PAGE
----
Editorial: If the JLP doesn’t turn the corner ...
If the pronouncements of Robert Montague, the chairman of the Jamaica Labour Party (JLP), are to be taken at face value, the party is recapturing its relevance and has a coherent message to deliver to voters.
This newspaper hopes so. For a viable Opposition is important to Jamaica's democracy, and that, for too long, is not how many Jamaicans would characterise the JLP. Rather, they perceive a party caught in a funk and bereft of ideas.
With an election less than two years away, it is urgent that the JLP pull itself up, failing which its leader, Andrew Holness, will seriously question whether he is the man for the job.
Clearly, the JLP's crisis is not all Mr Holness' fault, as his critics, inside and outside the party, would claim. Its wheels began their rattle not long into its four-year term of government that began in 2007, starting with the Golding administration's resistance of America's effort to have the JLP-aligned gangster and West Kingston strongman, Christopher Coke, extradited.
That harmed relations between Kingston and Washington. The administration's inability to fulfil its economic reform commitments under a US$2-billion standby agreement with the International Monetary Fund (IMF), resulting in its collapse, did not help the JLP's credibility. It is hardly surprising, therefore, that the Golding administration imploded and that the JLP, under its new leader, Mr Holness, was roundly defeated in early elections.
It has, however, been more than three years since the JLP has been in Opposition and more than two since Mr Holness defeated Audley Shaw's challenge for his job. But a sense of instability remains in the party. Rifts have not been healed by Mr Holness' attempt to use pre-signed, undated letters to remove two opposition senators, which the courts ruled to be unconstitutional.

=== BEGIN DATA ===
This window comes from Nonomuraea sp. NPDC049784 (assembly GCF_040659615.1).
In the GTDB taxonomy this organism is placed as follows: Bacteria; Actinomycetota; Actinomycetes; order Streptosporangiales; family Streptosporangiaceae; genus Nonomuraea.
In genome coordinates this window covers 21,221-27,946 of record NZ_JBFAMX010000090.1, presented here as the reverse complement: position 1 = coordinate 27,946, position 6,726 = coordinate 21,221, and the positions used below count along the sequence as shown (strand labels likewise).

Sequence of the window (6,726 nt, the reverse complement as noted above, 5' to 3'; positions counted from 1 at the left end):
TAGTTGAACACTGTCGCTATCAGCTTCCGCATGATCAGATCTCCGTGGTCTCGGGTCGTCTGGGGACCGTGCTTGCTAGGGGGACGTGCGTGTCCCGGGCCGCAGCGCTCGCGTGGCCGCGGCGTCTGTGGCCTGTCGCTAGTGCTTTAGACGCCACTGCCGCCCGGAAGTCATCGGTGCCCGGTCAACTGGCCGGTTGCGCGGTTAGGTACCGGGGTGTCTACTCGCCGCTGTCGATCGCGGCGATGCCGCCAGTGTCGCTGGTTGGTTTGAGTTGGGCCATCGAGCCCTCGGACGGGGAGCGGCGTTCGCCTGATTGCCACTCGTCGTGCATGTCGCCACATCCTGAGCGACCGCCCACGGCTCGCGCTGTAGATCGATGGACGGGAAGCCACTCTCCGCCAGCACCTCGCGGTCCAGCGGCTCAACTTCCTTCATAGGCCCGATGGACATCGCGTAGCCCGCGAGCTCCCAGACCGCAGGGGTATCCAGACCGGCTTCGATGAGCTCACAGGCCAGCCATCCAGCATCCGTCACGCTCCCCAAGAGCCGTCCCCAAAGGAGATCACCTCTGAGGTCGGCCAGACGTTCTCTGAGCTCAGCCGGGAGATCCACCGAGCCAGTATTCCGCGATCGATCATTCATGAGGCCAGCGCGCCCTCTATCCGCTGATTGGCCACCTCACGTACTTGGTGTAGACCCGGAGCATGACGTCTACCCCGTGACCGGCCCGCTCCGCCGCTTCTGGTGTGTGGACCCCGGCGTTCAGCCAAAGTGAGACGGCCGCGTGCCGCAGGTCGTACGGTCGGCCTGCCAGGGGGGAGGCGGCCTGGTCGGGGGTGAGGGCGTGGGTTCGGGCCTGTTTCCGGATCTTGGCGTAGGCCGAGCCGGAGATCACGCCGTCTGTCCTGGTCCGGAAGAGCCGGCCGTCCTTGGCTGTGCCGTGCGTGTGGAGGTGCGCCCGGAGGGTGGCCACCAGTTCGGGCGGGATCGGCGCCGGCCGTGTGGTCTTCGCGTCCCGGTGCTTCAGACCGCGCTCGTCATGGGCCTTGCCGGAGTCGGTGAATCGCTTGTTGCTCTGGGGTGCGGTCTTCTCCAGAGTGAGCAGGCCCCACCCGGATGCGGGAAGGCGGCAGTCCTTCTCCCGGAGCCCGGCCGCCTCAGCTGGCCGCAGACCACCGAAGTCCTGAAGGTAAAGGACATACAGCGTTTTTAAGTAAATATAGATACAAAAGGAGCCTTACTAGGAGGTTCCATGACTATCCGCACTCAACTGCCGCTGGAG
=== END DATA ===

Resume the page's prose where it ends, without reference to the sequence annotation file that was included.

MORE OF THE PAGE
Waffled on policy
In the meantime, the JLP has, at best, waffled on policy, in particular those relating to economic management. Or, more to the point, we have a sense of what it is against, but not what, practically, it would do in office.
For instance, Mr Shaw, the shadow finance minister, often snipes at the Government's agreement with the IMF, without offering clarity on whether the programme would be abandoned under his watch and what would be his alternative. Further, it has been almost a year since Mr Holness established a task force, headed by Aubyn Hill, to draft an economic strategy, but has yet to declare on the outcomes of that initiative and to indicate whether he and Mr Shaw are at one on the policies.
Generally, the JLP's shadow ministers, across sectors, have offered little serious critique of government policy and even less in credible alternatives.
Given Mr Montague's declaration of the party's readiness for "a conversation with the people", including a joint tour of the island by Messrs Holness and Shaw, to explain how they intend to lift Jamaica "from poverty to prosperity", things may be about to change. The planned establishment of committees on employment, the environment, gender matters and human rights, though late in the day, are moves in the right direction.
But the JLP must be clear that voters will demand more than the symbolism of Mr Holness and Mr Shaw standing together whipping up a storm, if what they offer are neither substantive nor sustainable policy alternatives. In the event, the party and Jamaica would deserve better.